Plantar fascia and toe flexors.

 

Nearly  20 year ago, I went to a doctor to get approved for health insurance. He put me through a stress test, running on the treadmill, which I did barefoot, as I’d not brought running shoes with me (I didn’t know what a stress test was back then). I’d been running and even winning races at the time, so I was surprised when I developed plantar fasciitis from the barefoot treadmill test (it was a very long one, as I was fit). It was very painful, and I went to see the leading running podiatrist in NYC. He told me that my arches were collapsing and I needed custom orthotics ($500!). In the mean time, I was not to run and I was to put heel lifts in my shoes. None of this made any sense to me. I reasoned that I would not have torn my plantar fascia if the muscles in my feet were doing their job, which I reasoned they were prevented from doing in my cushioned running shoes with heel lift and rocker sole. Rocker sole! Whose idea was that? Prevent the toes from grounding and doing their work — toe flexors, which support the arches, are prevented from working or at best delayed from engaging in most running shoes!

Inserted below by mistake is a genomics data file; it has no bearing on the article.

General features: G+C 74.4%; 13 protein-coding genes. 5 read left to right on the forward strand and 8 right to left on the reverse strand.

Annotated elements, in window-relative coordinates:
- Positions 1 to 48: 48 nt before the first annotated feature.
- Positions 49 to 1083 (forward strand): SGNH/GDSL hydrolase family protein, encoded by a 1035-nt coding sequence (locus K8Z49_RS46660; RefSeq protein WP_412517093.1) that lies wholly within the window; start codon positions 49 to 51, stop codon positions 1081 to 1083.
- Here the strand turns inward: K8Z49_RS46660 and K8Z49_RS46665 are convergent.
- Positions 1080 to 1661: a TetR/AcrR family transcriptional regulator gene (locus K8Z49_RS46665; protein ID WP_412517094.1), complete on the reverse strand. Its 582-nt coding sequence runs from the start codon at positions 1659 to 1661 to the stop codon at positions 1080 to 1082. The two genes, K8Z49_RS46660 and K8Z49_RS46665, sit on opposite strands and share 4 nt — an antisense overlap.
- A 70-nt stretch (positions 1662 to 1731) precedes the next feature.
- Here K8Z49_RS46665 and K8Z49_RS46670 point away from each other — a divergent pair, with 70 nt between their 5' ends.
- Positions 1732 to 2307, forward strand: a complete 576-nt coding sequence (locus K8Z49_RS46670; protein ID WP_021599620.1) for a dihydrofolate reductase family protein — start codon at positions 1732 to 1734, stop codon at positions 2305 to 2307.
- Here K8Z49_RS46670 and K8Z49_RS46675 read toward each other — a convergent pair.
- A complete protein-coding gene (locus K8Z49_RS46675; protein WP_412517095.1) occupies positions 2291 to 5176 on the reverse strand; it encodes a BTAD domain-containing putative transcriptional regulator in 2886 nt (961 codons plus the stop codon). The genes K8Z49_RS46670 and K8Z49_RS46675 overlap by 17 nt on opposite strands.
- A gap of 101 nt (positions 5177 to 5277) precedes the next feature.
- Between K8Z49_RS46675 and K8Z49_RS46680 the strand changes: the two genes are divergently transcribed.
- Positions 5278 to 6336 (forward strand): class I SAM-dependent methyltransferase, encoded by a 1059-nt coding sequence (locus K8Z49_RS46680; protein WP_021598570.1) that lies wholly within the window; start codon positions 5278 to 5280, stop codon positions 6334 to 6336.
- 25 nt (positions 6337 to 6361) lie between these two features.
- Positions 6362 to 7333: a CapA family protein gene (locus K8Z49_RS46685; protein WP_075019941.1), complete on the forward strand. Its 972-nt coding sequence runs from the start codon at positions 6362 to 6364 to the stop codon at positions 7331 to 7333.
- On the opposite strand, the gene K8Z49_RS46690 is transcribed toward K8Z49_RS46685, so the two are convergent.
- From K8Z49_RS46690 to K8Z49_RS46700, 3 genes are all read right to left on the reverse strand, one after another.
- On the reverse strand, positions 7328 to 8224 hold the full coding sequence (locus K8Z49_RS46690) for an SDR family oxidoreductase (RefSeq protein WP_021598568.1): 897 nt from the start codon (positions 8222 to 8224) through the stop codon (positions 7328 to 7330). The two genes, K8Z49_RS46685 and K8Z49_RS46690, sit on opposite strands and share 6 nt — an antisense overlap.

Plantar fascia

Plantar fascia is a band of tissue that gives the arches support in simple standing. Once one begins walking and running, toe flexors should come into action to better support the arches. Cushioned shoes with heels and rocker soles make it difficult for toe flexors to act, resulting in unnatural strain on plantar fascia. Arch supports can somewhat mitigate the strain, of course, but serve to prevent normal action of foot muscles and generally weaken the feet. If one lands on the heel of the foot in running, toe flexors will not engage to prevent excessive pronation, so then a runner becomes dependent on motion-control shoes, again, weakening the feet.

A. Flexor hallucis longus to fibula C. Flexor digitorum longus to tibia

Note that toe flexors insert into the bones of the lower leg. In pronation and supination, the tibia and fibula rotate allowing the toe flexors to absorb shock and helping them to deliver force to the ground in leg extension.

I put on racing flats with no cushioning, heel lift or rocker sole, and began doing a series of uphill sprints, putting my toes flexors into action. I avoided downhill running for a brief period, as shock absorption uses pronation, putting added stress on my already torn plantar fascia.

 

Toe flexors

Well, I got better, and 20 years later I’m still running, often barefoot, with no foot pain and no collapsed arches. My arches are nicely mobile, I think.